After getting my first tattoo, I gathered a lot of opinions from friends and the tattoo artist himself, as far as placement went. As far as design, I compiled three or four pictures and the tattoo artist went to town with them, and it looked perfect for me. My boyfriend loves them! As for people who say they’re overdone, I don’t give two shits about what others think of my tattoos. My tattoos are my tattoos. I didn’t do it for anyone else but myself.


Ronda is a seventeen year old that’s been interested in tattoos and body modification for far longer than she could find someone willing to work on her.

I liked tattoo stars at first because I just thought they were beautiful, and then I realized that they kind of symbolize a few things in my life. They mean something to me, and I loved that they were simple at the same time. I got my stars scattered because the points in my life were somewhat scattered, and not exactly in a perfect line. I decided I wanted them on my back because I want to make them part of my backpiece in the future.

As I’ve had it, I’ve loved it more and more because when I see it I’m happy and I can remember something by it. People who see it say it looks beautiful, cool, or interesting, but of course they don’t know that it stands for something. When I decided a year ago to get tattooed, I didn’t notice that stars were a popular design. It bothers me because I think people automatically think I got them done because they were just “cool” or whatever they really think. I assume things like that sometimes as well, because I know people do things because everyone else is doing them, but I am not one of those people.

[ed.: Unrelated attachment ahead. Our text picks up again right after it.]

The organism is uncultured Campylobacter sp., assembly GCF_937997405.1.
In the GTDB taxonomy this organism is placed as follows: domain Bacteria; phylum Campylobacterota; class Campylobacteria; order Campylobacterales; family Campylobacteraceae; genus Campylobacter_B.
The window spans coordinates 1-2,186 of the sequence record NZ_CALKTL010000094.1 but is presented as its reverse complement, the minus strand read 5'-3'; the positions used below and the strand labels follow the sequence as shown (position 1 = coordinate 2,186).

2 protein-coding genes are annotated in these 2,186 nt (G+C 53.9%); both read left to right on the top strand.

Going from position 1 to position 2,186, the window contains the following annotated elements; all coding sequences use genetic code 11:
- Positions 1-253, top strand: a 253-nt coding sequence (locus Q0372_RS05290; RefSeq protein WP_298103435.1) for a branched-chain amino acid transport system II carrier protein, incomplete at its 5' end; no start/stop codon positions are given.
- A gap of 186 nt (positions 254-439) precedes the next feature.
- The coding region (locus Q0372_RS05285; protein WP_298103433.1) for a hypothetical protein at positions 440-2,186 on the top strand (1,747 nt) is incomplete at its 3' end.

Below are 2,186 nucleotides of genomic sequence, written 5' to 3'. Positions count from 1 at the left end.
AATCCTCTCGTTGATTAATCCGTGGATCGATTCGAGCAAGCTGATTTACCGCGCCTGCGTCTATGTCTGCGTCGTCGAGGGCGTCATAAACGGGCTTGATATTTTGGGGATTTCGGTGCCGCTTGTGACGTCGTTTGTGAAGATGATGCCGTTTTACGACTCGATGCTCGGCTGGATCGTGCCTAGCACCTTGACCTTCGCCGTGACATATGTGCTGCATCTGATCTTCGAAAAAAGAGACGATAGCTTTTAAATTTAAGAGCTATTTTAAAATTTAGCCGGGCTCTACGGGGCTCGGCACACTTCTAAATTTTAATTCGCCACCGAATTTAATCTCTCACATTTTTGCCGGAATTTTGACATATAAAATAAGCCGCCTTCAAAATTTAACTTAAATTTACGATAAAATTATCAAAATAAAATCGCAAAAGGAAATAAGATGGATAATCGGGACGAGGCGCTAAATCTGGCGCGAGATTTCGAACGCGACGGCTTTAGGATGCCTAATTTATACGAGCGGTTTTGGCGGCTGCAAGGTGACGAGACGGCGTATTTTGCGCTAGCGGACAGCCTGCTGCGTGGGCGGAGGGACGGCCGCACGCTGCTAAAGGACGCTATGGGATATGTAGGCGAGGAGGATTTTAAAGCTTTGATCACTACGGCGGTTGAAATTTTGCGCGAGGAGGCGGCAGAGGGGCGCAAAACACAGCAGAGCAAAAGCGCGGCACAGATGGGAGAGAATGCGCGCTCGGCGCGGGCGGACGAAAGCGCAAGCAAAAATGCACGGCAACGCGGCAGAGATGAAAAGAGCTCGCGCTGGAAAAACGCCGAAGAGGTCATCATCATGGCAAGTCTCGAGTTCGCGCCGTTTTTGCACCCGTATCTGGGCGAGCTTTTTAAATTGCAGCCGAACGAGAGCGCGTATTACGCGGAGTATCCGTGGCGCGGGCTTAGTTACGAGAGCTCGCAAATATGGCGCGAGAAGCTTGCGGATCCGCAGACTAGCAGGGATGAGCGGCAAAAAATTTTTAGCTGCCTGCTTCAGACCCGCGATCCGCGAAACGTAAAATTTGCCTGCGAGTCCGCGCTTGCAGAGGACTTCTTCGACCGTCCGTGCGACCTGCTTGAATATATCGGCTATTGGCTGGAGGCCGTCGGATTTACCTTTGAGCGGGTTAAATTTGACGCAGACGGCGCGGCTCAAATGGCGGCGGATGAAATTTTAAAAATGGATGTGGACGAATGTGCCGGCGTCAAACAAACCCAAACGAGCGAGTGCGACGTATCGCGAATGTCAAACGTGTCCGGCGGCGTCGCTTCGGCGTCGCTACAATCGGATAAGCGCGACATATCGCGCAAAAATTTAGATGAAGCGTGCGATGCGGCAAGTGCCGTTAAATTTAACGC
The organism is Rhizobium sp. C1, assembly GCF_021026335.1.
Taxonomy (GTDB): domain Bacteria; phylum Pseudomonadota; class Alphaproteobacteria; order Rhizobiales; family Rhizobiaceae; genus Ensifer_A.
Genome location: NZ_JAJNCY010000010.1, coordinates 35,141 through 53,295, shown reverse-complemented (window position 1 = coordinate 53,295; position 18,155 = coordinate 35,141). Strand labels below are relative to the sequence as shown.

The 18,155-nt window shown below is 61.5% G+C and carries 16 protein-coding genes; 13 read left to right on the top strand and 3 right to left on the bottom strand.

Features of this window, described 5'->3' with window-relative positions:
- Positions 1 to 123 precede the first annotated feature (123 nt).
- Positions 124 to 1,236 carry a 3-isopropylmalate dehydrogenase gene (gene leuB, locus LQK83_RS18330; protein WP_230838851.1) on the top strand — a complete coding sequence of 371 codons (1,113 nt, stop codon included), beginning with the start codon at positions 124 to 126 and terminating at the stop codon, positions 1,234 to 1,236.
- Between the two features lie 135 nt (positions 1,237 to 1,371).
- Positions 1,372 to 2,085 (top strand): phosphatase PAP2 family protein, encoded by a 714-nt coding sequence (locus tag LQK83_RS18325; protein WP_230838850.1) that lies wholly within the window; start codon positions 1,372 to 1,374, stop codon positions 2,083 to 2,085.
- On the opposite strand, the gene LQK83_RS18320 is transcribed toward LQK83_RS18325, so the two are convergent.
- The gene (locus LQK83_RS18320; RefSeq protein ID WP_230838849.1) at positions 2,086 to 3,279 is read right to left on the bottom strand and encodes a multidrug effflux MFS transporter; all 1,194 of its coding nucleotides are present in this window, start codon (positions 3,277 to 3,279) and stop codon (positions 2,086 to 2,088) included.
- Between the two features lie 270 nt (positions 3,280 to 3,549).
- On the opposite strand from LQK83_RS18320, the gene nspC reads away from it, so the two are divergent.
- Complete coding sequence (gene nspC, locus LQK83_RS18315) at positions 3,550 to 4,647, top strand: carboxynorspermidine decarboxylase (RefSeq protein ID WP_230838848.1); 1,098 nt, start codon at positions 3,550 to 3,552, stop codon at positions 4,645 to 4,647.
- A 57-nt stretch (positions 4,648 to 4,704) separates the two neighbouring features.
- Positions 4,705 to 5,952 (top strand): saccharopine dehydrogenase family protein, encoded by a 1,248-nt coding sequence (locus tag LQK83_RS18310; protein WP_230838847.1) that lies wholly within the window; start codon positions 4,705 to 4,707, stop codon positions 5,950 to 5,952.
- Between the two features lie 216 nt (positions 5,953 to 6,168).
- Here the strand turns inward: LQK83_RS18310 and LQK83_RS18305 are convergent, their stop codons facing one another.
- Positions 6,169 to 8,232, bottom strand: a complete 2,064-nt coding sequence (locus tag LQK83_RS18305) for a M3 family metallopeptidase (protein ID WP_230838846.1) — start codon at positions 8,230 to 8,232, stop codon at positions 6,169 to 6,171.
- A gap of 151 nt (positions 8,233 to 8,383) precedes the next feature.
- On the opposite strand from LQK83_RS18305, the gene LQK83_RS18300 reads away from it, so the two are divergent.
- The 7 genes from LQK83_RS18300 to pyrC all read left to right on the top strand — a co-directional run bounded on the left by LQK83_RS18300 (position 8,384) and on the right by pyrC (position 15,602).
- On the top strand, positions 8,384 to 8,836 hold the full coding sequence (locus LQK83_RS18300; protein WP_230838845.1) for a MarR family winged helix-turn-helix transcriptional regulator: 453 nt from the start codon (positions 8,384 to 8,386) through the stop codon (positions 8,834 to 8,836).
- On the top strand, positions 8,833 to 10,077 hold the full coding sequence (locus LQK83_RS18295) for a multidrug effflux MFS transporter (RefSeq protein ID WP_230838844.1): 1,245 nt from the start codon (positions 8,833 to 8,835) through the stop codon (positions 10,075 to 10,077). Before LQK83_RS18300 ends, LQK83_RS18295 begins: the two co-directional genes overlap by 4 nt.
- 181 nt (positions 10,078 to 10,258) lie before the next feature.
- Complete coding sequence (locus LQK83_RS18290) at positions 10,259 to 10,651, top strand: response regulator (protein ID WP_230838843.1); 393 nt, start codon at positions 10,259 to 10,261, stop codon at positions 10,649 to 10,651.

To me these stars feel eternal. Real stars are always up the sky, they’re always burning and shining bright, and so are many things in my life. As far as what other people think, basically I just don’t care too much about what other people think.

I hope this helps clarify, that, in the simplest of terms, that if you speak ill of someone simply because they’ve chosen a star or a kanji symbol to express themselves, that you’re a moron. It’s not relevant what language a person is speaking — what’s relevant is what they’re saying and if anyone else is listening. The people I talked to here were speaking with stars. There should be no question left as to what they’re trying to say. The question now is whether anyone heard it.

Shannon Larratt

This entry was posted in Features and tagged by Shannon Larratt. Bookmark the permalink.

About Shannon Larratt

Shannon Larratt is the founder of BME (1994) and its former editor and publisher. After a four year hiatus between 2008 and 2012, Shannon is back adding his commentary to ModBlog. It should be noted that any comments in these entries are the opinion of Shannon Larratt and may or may not be shared by BMEzine.com LLC or the other staff or members of BME. Entry text Copyright © Shannon Larratt. Reproduced under license by BMEzine.com LLC. Pictures may be copyright to their respective owners. You can also find Shannon at Zentastic or on Facebook.

Leave a Reply

Your email address will not be published. Required fields are marked *

You may use these HTML tags and attributes: <a href="" title=""> <abbr title=""> <acronym title=""> <b> <blockquote cite=""> <cite> <code> <del datetime=""> <em> <i> <q cite=""> <strike> <strong>